After my classes this morning, I had some students come in to ask a question from their Calculus class. They were not my students but their instructor was busy helping some other folks so they asked for my assistance. Here was their problem:
Find the volume of the described solid S:
The base of S is a circular disk with radius . Parallel cross sections perpendicular to the base are squares.
I began explaining where I’d start with this problem, draw a picture that helps us to understand the volume. I noted that if you look at the base you see a circle of radius whose equation is clearly, . I also pointed out that if we drew vertical slices across this circle you will see an line segment that represents the side of the square cross sections perpendicular to the base. If we could find the length of this side, we could find the area of the cross section (side-squared) and integrate this over all of these vertical line segments.
In an attempt to use a fairly general method for finding the length of the line segment, I suggested they take the “top curve minus the bottom curve”. It was at this pointed I noticed that we had attracted the attention of a colleague from a neighboring office.
I think at this point, I am intentionally avoiding a shortcut that gets me the length of this side. Apparently my colleague notices this. Continuing down the road of this method, we solved for , noting that the top half of the circle is and the bottom half is , subtracting the two we get that the length of the side is . Thus the area of the cross-section is . We can integrate this from to and find the volume of the solid.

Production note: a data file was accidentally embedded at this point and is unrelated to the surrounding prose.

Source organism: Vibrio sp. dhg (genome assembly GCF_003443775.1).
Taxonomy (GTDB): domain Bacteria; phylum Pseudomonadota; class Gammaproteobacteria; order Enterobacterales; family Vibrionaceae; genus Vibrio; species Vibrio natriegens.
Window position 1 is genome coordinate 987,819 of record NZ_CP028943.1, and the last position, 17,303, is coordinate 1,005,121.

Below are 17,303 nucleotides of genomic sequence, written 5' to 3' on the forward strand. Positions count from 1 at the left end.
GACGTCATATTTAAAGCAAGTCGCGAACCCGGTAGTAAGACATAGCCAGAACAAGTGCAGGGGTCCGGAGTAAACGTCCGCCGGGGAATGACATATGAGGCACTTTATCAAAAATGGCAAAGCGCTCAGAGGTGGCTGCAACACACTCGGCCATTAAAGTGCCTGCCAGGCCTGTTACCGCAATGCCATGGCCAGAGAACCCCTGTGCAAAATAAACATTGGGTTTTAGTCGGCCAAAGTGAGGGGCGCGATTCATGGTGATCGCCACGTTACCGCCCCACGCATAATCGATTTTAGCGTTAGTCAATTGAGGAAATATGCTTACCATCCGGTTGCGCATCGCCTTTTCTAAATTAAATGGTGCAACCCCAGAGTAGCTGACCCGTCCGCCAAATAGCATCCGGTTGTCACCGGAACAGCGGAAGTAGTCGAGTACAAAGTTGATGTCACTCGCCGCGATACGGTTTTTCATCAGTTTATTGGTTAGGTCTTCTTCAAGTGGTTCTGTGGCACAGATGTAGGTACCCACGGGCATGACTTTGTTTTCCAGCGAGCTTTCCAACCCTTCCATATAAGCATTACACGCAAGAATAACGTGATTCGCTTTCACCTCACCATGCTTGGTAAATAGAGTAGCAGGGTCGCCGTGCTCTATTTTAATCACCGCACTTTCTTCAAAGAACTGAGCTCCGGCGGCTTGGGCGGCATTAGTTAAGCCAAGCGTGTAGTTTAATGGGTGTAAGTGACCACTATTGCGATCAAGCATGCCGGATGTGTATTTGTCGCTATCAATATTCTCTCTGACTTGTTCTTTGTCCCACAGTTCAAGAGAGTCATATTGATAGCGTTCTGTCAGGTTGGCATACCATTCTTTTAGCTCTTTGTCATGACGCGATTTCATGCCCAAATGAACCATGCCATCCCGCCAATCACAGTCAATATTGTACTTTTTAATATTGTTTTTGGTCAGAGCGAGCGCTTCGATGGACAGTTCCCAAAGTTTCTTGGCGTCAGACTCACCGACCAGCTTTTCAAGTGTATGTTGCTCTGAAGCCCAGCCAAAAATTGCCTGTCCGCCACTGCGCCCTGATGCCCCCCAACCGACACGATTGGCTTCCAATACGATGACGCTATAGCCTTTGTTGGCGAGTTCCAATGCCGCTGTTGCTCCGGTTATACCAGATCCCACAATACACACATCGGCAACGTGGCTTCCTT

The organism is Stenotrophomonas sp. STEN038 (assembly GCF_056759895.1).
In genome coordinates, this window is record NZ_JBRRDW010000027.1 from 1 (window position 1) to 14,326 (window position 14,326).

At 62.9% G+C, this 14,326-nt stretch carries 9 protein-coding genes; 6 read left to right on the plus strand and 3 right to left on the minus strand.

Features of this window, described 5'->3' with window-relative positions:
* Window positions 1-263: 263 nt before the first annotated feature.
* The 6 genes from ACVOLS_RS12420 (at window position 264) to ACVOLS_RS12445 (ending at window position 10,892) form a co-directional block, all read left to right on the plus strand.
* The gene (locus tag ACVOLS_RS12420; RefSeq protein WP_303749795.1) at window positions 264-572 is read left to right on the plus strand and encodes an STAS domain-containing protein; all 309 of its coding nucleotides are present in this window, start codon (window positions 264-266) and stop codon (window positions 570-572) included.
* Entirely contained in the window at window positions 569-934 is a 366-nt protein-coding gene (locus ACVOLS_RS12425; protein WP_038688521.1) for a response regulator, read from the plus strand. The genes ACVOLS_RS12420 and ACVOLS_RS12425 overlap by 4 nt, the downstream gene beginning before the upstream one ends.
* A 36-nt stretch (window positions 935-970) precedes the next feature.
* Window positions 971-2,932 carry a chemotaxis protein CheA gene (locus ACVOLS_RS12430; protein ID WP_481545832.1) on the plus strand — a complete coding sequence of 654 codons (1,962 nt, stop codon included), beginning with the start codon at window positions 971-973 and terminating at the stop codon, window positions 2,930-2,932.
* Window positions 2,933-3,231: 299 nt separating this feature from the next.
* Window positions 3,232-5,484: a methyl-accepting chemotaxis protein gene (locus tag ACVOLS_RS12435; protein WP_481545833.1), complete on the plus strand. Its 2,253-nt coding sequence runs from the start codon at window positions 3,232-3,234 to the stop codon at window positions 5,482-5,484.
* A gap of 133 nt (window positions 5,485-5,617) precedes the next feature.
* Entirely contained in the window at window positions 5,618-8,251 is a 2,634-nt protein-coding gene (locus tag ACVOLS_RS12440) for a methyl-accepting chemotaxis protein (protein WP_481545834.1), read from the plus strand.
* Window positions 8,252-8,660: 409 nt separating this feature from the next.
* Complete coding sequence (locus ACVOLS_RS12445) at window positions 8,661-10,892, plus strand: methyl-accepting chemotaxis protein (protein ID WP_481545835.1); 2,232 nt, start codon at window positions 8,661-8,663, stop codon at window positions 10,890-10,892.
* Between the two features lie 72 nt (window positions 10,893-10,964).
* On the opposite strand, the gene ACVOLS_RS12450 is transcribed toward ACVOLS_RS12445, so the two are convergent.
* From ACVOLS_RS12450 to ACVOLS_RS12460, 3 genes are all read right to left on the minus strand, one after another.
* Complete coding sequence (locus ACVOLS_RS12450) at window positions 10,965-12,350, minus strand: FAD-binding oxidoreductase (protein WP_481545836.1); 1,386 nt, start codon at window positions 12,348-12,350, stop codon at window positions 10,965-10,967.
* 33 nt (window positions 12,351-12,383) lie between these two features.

Here’s the reason I bring this up: The comment made by the other professor was, “Man, that’s a long way to do that problem.” As far as I can tell there are a couple of shortcuts I missed (intentionally or unintentionally). Finding the length of the vertical segment does not have to be done by subtracting the top curve minus the bottom curve. My reason for doing this was because this is a procedure they have been using for finding areas between curves and they will use it again when they see multiple integrals. So the pedagogical question is whether I should take the easiest possible route to the solution when helping students with their homework, or do I take longer routes to help them see generalizations? Honestly, from my Analysis courses all the way down to my Intermediate Algebra course, I generally opt for the “long way” of doing things. It helps them see the patterns we are studying, the “why” of what we do. And yet, because of this, very rarely do my students get to see the way I actually solve a problem, i.e., taking the shortcuts.
From hearing my colleague when he works with students, it seems that he tends to stand back and first ask, “What is the best way to solve this problem?” Whereas, I dive in and ask, “What does our derived method tell us to do next?” Maybe I am stuck in the mode of “procedural” mathematics, even though I preach to my upper-level math majors that the further they go in their mathematics the more “creative” and “artistic” their approach to mathematics becomes. I don’t mean to imply that their aren’t still rules of logic that we must play by, but that, when stumped on a particular proof or other homework problems, we rarely have a set of “steps” to go back to and solve the problem. Such problems require a significant level critical thinking.
By the way, the second shortcut, that I should have mentioned but missed, is that instead of integrating from to , we can integrate from to and double the result.